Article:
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Molecular mechanism that may cause autoimmune diseases discovered


Molecular mechanism that may cause autoimmune diseases discovered

Tokyo : In an important step towards treating autoimmune diseases, researchers in Japan have discovered a new molecular mechanism that could explain the cause of some such disorders that result from a hyperactive immune system.

While the immune system is crucial for protecting the body from infection and disease, prolonged activation can damage healthy tissue.

After its activation, the immune system is shut off by specialised immune cells known as regulatory T cells (Treg cells).

Understanding the development of Treg cells is thought to be critical for combating autoimmune diseases.

“Autoimmune diseases are due to hyperactive immune systems. One cause is not having enough Treg cells. Understanding how this occurs is an important step towards treating autoimmune diseases,” said Shimon Sakaguchi, Immunology Frontier Research Center (IFReC), Osaka University, Japan.

The development of Treg cells in the thymus depends on something called super-enhancer establishment that permits the expression of genes specific for the development of these cells.

“Super-enhancers appeared to be a pre-requisite for Treg cell development, so we sought molecules controlling super-enhancers,” Sakaguchi added.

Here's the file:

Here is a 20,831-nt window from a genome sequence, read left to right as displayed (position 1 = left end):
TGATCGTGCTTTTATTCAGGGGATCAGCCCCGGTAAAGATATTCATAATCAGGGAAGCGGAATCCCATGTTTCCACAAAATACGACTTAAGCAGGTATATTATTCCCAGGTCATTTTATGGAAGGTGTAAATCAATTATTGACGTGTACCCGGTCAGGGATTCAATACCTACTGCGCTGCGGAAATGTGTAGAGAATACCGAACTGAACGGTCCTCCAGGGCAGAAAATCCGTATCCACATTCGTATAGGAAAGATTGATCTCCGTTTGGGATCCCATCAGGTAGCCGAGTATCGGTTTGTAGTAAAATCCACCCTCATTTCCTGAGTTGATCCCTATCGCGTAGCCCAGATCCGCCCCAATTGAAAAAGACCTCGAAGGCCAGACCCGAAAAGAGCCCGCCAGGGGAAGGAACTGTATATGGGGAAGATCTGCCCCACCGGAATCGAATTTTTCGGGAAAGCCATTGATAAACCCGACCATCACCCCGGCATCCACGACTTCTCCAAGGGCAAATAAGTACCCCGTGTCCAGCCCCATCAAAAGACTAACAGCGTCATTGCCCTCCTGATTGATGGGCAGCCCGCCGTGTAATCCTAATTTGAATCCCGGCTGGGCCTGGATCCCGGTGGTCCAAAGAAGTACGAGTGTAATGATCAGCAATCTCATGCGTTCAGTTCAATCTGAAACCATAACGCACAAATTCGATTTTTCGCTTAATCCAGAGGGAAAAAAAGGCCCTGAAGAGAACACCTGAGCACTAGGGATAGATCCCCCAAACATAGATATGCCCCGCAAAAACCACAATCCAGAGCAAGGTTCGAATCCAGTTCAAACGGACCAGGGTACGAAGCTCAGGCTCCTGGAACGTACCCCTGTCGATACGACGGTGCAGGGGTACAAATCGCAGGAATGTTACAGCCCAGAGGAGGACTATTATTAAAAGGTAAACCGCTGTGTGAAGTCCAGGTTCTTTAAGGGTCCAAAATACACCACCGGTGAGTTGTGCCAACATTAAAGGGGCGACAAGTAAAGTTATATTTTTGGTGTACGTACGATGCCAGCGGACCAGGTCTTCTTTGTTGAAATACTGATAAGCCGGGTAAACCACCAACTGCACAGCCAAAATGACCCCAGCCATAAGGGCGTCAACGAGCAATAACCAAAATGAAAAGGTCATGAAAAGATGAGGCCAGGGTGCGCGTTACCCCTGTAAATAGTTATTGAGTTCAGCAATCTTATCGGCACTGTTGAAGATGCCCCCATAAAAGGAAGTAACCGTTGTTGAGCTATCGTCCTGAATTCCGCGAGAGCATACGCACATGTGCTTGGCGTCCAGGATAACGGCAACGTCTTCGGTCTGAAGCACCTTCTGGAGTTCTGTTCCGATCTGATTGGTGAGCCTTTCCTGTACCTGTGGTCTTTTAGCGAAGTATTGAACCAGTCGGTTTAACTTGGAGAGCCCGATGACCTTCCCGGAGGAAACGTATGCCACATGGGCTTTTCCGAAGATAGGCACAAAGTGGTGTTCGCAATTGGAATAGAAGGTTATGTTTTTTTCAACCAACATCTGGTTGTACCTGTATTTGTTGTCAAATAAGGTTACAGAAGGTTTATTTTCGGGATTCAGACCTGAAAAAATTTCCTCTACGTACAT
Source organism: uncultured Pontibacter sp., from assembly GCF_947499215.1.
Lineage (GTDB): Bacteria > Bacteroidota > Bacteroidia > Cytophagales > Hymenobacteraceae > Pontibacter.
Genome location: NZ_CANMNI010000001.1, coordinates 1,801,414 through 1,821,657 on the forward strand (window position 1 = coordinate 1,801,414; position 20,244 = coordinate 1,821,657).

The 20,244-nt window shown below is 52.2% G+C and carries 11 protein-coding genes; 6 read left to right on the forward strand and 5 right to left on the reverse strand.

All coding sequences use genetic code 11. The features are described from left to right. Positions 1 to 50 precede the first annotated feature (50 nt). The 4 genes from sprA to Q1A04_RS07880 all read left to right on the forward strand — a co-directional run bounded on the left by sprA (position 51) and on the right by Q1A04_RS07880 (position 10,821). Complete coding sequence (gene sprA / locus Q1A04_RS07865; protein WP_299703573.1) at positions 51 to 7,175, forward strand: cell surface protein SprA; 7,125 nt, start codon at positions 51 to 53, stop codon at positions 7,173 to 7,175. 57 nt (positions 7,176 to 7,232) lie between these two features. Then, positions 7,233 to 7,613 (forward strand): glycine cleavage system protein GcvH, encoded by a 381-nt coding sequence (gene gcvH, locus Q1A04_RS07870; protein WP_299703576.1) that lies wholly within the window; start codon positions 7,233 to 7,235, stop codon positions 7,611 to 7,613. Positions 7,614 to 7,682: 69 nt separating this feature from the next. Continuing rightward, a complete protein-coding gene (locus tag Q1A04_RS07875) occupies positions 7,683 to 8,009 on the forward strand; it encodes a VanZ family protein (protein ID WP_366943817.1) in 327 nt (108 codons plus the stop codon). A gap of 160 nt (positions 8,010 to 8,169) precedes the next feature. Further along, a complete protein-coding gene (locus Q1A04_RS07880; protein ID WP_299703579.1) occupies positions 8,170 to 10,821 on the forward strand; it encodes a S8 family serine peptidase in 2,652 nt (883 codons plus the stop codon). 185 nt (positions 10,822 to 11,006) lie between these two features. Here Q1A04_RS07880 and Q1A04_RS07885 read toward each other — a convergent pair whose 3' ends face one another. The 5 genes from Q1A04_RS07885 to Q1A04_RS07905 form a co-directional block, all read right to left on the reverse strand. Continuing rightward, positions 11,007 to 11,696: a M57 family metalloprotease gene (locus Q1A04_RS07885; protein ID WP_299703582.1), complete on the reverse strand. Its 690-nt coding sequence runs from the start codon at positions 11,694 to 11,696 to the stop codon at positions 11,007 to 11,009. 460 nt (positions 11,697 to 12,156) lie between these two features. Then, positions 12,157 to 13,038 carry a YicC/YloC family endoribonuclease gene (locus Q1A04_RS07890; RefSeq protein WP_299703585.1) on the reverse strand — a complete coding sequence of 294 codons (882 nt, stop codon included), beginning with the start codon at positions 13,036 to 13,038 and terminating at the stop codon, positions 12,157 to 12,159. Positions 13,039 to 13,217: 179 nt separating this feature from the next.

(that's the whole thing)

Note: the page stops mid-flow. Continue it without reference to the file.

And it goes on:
In a paper published in the journal Nature Immunology, the researchers reported that the molecule Satb1 regulates the super-enhancers essential for Treg cell development.

In mice lacking Satb1, the development of Treg cells was impaired and the mice showed symptoms of autoimmune disease, the study said.

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supriya kashyap

supriya kashyap

Supriya Kashyap Joined Medical Dialogue as Reporter in 2015 . she covers all the medical specialty news in different medical categories. She also covers the Medical guidelines, Medical Journals, rare medical surgeries as well as all the updates in medical filed. She is a graduate from Delhi University. She can be contacted at supriya.kashyap@medicaldialogues.in Contact no. 011-43720751
Source: IANS

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